Games need to be crueler to us to remind us of that, to puncture that thick, desensitized membrane of abstraction.  By divorcing us from the humanity of the people we fight, games also separate us from the characters we’re supposed to empathize with.  When games hurt us, when they carefully build tension and suspense, and give us fully realized, three-dimensional characters that we can develop real attachment to, and then resolve those situations or destroy those characters in really traumatic ways, they strip away some of that safe remove and give us a taste of something much more vivid and closer to reality.

And this is a medium uniquely capable of making its audience feel complicit, or responsible, or of inflicting difficulties or horrors on people who engage with it.  VR is a powerful new tool for linking the player with their avatar, capable of building a more physical attachment or immersing people more completely in different situations.  And games have the advantage over film and literature and other passive entertainments in that they can make players feel some of the weight of personally committing acts that they would never consider in real life.  There’s a world of difference between watching a character in a film put down a pet, to falling off your dying steed in Red Dead Redemption and then carving it up for precious resources moments later.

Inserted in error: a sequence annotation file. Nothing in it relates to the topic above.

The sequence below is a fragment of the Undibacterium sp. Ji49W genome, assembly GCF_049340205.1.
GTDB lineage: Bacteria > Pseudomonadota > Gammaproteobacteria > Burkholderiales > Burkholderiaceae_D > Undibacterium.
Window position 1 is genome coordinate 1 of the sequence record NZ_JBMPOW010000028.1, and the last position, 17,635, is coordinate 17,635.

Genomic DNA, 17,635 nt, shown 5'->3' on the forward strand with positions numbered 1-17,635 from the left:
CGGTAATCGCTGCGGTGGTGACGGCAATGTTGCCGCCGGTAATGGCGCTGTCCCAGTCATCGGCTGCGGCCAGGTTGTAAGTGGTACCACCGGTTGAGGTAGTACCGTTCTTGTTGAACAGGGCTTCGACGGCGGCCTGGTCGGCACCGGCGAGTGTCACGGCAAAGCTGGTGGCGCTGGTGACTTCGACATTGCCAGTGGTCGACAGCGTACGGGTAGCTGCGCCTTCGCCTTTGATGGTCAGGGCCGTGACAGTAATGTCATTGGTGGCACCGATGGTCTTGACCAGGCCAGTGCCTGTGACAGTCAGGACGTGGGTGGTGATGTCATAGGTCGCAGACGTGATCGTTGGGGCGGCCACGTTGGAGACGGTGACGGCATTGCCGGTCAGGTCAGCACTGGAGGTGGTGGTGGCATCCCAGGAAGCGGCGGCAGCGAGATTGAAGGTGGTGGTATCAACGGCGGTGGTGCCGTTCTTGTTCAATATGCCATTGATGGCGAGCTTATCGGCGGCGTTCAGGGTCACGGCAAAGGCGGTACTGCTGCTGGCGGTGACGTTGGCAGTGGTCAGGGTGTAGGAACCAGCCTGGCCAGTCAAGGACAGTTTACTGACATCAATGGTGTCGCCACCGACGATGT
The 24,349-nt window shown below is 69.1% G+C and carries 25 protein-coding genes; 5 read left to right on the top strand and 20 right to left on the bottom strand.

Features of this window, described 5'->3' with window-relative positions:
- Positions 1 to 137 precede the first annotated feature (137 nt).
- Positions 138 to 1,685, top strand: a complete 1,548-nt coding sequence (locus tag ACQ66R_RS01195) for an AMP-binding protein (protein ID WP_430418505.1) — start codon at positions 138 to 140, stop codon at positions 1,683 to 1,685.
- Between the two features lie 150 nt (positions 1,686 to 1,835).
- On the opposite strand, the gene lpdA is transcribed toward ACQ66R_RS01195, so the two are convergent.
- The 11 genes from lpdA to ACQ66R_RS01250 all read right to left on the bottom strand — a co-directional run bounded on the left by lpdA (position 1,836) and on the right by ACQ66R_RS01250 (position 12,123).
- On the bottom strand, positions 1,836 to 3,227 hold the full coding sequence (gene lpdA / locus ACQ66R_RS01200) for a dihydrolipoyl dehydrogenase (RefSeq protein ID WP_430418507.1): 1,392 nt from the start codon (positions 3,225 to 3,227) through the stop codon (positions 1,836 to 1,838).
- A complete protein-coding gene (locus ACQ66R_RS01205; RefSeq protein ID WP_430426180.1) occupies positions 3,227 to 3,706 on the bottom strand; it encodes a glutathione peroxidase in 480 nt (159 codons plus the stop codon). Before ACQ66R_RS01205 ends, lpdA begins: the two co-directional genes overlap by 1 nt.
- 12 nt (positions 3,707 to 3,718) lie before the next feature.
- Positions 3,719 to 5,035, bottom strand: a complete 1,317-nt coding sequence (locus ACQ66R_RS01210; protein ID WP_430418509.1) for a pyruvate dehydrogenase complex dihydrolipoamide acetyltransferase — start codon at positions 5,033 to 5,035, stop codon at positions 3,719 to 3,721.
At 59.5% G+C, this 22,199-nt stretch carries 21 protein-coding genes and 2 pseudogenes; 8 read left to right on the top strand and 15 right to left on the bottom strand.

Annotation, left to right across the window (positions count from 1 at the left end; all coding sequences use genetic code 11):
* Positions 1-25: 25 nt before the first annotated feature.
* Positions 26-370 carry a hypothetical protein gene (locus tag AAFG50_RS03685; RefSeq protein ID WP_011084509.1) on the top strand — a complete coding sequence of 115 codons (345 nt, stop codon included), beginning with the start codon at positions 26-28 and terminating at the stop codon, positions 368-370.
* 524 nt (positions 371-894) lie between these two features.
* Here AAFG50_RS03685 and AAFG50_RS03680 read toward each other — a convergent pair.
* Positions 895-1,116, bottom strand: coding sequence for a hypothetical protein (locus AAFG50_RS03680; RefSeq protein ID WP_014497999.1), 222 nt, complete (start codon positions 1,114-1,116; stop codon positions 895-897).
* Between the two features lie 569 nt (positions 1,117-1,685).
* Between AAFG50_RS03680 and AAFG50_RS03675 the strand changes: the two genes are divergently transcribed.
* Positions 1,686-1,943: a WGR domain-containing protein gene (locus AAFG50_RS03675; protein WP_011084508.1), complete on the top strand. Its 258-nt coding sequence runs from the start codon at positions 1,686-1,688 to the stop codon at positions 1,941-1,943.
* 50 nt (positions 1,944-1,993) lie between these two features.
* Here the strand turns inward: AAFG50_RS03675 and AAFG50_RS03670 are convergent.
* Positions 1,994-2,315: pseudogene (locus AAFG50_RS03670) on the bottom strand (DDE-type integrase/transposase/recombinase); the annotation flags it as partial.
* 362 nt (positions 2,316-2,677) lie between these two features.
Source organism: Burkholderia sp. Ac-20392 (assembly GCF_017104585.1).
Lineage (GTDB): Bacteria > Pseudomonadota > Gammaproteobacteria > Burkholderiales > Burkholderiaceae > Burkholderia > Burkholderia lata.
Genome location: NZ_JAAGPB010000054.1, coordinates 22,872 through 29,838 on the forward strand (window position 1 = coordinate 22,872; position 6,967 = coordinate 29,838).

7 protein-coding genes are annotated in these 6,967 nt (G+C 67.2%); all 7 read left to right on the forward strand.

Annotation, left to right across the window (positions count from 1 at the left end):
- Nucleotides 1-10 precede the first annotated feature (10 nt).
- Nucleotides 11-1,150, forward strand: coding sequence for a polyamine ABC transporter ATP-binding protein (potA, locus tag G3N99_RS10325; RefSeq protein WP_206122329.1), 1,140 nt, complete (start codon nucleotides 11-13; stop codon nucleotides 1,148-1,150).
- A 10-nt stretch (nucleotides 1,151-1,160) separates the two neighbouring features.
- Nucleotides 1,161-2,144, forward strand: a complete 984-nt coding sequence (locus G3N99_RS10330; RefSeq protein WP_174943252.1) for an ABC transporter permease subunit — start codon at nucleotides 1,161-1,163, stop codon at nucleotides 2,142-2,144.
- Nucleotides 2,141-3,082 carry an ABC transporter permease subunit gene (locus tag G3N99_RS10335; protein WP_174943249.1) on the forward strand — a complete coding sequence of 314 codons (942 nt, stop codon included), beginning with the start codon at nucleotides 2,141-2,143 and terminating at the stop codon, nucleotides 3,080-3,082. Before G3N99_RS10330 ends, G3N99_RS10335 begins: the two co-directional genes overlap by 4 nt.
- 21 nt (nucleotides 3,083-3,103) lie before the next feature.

Inflicting grief and horror on us isn’t just important for establishing games as a medium where thought-provoking, mature, meaningful art can be created, it’s most important for the reason I alluded to above: connecting us to the experiences we’re playing.  Powerful negative experiences open us up to powerful positive experiences, stripping away some of the heavy emotional armor we’re generally so comfortable behind and exposing us to the possibility of intense feeling.  Things like pleasure, joy, and love aren’t possible without a bracing dose of their vile counterparts.  The reality is that for games to be truly kind to us, they first need to be very cruel. 

Alan Bradley

Alan Bradley was once a Hardware Writer for GamesRadar and PC Gamer, specialising in PC hardware. But, Alan is now a freelance journalist. He has bylines at Rolling Stone, Gamasutra, Variety, and more.